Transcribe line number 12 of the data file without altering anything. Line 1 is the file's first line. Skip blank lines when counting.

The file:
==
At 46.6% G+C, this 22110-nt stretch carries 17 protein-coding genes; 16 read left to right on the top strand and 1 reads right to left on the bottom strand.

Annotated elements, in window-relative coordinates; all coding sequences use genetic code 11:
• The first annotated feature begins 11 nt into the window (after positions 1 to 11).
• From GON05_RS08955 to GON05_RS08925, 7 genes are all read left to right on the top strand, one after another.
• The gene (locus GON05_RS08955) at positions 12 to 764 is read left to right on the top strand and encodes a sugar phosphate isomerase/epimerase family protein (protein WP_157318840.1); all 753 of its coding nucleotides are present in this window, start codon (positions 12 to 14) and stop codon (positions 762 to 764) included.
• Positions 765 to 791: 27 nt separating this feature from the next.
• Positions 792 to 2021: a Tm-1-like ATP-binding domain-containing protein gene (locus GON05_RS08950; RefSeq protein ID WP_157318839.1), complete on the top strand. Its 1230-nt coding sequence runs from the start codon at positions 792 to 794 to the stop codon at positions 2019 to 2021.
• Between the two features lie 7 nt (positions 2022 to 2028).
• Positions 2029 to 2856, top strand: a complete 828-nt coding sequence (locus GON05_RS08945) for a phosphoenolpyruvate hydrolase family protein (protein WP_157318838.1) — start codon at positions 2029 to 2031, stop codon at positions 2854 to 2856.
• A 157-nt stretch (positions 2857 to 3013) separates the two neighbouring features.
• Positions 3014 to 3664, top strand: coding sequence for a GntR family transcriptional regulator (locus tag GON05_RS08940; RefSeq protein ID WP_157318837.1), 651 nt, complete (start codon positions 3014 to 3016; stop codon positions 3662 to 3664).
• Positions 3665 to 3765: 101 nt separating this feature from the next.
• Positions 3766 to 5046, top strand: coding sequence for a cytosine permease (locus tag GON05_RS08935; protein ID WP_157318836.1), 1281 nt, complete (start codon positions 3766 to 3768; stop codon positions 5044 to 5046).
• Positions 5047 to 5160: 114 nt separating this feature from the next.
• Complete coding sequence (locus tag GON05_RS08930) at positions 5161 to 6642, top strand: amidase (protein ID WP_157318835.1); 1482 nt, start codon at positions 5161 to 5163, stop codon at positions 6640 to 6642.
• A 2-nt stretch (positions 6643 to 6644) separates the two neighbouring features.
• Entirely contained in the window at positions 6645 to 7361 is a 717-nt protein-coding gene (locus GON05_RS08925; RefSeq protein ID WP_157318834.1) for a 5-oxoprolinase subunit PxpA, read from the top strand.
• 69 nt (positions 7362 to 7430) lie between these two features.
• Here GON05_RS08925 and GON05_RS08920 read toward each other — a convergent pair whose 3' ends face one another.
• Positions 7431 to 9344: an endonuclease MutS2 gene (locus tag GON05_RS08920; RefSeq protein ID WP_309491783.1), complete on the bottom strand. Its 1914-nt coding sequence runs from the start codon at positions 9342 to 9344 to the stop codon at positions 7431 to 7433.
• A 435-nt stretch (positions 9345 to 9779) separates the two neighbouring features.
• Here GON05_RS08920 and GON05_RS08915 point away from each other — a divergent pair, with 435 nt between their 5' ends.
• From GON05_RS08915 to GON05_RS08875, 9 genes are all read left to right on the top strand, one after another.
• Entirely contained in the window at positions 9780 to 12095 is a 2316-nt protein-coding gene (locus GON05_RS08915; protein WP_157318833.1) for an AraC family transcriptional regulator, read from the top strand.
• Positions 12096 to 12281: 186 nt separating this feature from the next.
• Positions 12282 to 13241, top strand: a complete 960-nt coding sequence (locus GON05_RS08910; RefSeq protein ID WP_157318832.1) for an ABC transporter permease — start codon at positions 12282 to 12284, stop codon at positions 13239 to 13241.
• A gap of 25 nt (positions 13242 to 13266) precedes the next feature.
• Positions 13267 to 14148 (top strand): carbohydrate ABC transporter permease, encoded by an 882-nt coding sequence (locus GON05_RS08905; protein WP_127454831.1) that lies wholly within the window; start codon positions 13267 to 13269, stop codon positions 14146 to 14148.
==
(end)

• Positions 3665 to 3765: 101 nt separating this feature from the next.